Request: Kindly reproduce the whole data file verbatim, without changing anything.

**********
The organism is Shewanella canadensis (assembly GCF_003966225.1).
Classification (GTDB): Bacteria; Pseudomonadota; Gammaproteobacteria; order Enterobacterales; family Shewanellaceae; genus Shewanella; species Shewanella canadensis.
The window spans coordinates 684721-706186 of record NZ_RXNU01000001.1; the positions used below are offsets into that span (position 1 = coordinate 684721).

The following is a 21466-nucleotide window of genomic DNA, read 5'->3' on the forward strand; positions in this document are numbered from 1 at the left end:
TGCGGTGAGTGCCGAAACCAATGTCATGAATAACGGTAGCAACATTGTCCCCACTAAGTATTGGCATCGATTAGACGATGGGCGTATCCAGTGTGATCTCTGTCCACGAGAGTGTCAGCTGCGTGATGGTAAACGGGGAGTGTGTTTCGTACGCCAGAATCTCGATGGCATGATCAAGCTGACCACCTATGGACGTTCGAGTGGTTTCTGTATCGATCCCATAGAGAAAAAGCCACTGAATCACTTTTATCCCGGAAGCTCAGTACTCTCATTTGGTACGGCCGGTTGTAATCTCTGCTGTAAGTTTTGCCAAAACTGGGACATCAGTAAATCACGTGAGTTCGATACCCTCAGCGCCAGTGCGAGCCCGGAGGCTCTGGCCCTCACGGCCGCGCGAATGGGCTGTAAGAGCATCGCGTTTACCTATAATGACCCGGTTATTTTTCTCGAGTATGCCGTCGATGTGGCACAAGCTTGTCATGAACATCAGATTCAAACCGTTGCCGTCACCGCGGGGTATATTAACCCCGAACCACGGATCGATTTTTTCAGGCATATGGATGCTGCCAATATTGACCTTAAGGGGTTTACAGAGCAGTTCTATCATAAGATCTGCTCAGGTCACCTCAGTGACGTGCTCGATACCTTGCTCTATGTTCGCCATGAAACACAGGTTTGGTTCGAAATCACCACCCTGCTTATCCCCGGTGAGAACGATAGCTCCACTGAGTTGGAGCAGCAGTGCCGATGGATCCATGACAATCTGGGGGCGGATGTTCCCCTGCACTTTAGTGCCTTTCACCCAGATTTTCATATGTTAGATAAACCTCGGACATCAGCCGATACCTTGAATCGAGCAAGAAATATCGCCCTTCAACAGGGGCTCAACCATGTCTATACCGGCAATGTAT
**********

The organism is Shewanella canadensis (assembly GCF_003966225.1).
Classification (GTDB): Bacteria; Pseudomonadota; Gammaproteobacteria; order Enterobacterales; family Shewanellaceae; genus Shewanella; species Shewanella canadensis.
The window spans coordinates 684721-706186 of record NZ_RXNU01000001.1; the positions used below are offsets into that span (position 1 = coordinate 684721).

The following is a 21466-nucleotide window of genomic DNA, read 5'->3' on the forward strand; positions in this document are numbered from 1 at the left end:
TGCGGTGAGTGCCGAAACCAATGTCATGAATAACGGTAGCAACATTGTCCCCACTAAGTATTGGCATCGATTAGACGATGGGCGTATCCAGTGTGATCTCTGTCCACGAGAGTGTCAGCTGCGTGATGGTAAACGGGGAGTGTGTTTCGTACGCCAGAATCTCGATGGCATGATCAAGCTGACCACCTATGGACGTTCGAGTGGTTTCTGTATCGATCCCATAGAGAAAAAGCCACTGAATCACTTTTATCCCGGAAGCTCAGTACTCTCATTTGGTACGGCCGGTTGTAATCTCTGCTGTAAGTTTTGCCAAAACTGGGACATCAGTAAATCACGTGAGTTCGATACCCTCAGCGCCAGTGCGAGCCCGGAGGCTCTGGCCCTCACGGCCGCGCGAATGGGCTGTAAGAGCATCGCGTTTACCTATAATGACCCGGTTATTTTTCTCGAGTATGCCGTCGATGTGGCACAAGCTTGTCATGAACATCAGATTCAAACCGTTGCCGTCACCGCGGGGTATATTAACCCCGAACCACGGATCGATTTTTTCAGGCATATGGATGCTGCCAATATTGACCTTAAGGGGTTTACAGAGCAGTTCTATCATAAGATCTGCTCAGGTCACCTCAGTGACGTGCTCGATACCTTGCTCTATGTTCGCCATGAAACACAGGTTTGGTTCGAAATCACCACCCTGCTTATCCCCGGTGAGAACGATAGCTCCACTGAGTTGGAGCAGCAGTGCCGATGGATCCATGACAATCTGGGGGCGGATGTTCCCCTGCACTTTAGTGCCTTTCACCCAGATTTTCATATGTTAGATAAACCTCGGACATCAGCCGATACCTTGAATCGAGCAAGAAATATCGCCCTTCAACAGGGGCTCAACCATGTCTATACCGGCAATGTAT